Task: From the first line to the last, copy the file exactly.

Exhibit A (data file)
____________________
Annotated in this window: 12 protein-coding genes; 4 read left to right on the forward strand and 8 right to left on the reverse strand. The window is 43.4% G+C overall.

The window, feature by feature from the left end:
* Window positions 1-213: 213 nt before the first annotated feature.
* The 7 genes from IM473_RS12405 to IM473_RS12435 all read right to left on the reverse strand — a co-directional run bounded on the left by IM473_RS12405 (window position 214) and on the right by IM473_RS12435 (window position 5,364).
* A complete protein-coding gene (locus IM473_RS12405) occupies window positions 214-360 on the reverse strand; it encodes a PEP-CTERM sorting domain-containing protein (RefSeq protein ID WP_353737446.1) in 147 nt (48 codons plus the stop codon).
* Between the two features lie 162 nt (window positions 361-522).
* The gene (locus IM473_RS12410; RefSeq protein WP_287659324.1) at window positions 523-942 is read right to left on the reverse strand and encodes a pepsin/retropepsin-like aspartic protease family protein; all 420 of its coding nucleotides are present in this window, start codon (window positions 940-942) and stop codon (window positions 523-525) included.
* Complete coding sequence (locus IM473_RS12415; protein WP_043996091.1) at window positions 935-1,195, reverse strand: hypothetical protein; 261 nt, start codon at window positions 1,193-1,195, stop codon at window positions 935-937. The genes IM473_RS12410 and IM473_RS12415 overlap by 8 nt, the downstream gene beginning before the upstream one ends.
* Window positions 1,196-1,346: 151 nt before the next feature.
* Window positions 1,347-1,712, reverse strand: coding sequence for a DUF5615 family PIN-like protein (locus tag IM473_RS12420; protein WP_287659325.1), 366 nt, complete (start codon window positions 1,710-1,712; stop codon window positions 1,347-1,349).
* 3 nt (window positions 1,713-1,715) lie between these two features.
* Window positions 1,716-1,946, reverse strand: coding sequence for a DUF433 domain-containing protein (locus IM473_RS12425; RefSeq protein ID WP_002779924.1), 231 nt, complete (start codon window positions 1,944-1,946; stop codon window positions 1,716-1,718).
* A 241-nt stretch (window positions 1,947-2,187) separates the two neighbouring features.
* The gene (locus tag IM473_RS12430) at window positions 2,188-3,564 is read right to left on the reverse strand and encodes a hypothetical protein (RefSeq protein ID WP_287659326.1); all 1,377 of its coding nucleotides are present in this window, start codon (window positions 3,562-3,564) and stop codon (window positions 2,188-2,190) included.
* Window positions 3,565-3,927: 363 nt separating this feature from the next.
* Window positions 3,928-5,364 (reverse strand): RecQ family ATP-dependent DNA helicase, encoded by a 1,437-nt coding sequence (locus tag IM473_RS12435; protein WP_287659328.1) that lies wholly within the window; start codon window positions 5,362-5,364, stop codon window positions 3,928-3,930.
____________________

Annotated in this window: 12 protein-coding genes; 4 read left to right on the forward strand and 8 right to left on the reverse strand. The window is 43.4% G+C overall.

The window, feature by feature from the left end:
* Window positions 1-213: 213 nt before the first annotated feature.
* The 7 genes from IM473_RS12405 to IM473_RS12435 all read right to left on the reverse strand — a co-directional run bounded on the left by IM473_RS12405 (window position 214) and on the right by IM473_RS12435 (window position 5,364).
* A complete protein-coding gene (locus IM473_RS12405) occupies window positions 214-360 on the reverse strand; it encodes a PEP-CTERM sorting domain-containing protein (RefSeq protein ID WP_353737446.1) in 147 nt (48 codons plus the stop codon).
* Between the two features lie 162 nt (window positions 361-522).
* The gene (locus IM473_RS12410; RefSeq protein WP_287659324.1) at window positions 523-942 is read right to left on the reverse strand and encodes a pepsin/retropepsin-like aspartic protease family protein; all 420 of its coding nucleotides are present in this window, start codon (window positions 940-942) and stop codon (window positions 523-525) included.
* Complete coding sequence (locus IM473_RS12415; protein WP_043996091.1) at window positions 935-1,195, reverse strand: hypothetical protein; 261 nt, start codon at window positions 1,193-1,195, stop codon at window positions 935-937. The genes IM473_RS12410 and IM473_RS12415 overlap by 8 nt, the downstream gene beginning before the upstream one ends.
* Window positions 1,196-1,346: 151 nt before the next feature.
* Window positions 1,347-1,712, reverse strand: coding sequence for a DUF5615 family PIN-like protein (locus tag IM473_RS12420; protein WP_287659325.1), 366 nt, complete (start codon window positions 1,710-1,712; stop codon window positions 1,347-1,349).
* 3 nt (window positions 1,713-1,715) lie between these two features.
* Window positions 1,716-1,946, reverse strand: coding sequence for a DUF433 domain-containing protein (locus IM473_RS12425; RefSeq protein ID WP_002779924.1), 231 nt, complete (start codon window positions 1,944-1,946; stop codon window positions 1,716-1,718).
* A 241-nt stretch (window positions 1,947-2,187) separates the two neighbouring features.
* The gene (locus tag IM473_RS12430) at window positions 2,188-3,564 is read right to left on the reverse strand and encodes a hypothetical protein (RefSeq protein ID WP_287659326.1); all 1,377 of its coding nucleotides are present in this window, start codon (window positions 3,562-3,564) and stop codon (window positions 2,188-2,190) included.
* Window positions 3,565-3,927: 363 nt separating this feature from the next.
* Window positions 3,928-5,364 (reverse strand): RecQ family ATP-dependent DNA helicase, encoded by a 1,437-nt coding sequence (locus tag IM473_RS12435; protein WP_287659328.1) that lies wholly within the window; start codon window positions 5,362-5,364, stop codon window positions 3,928-3,930.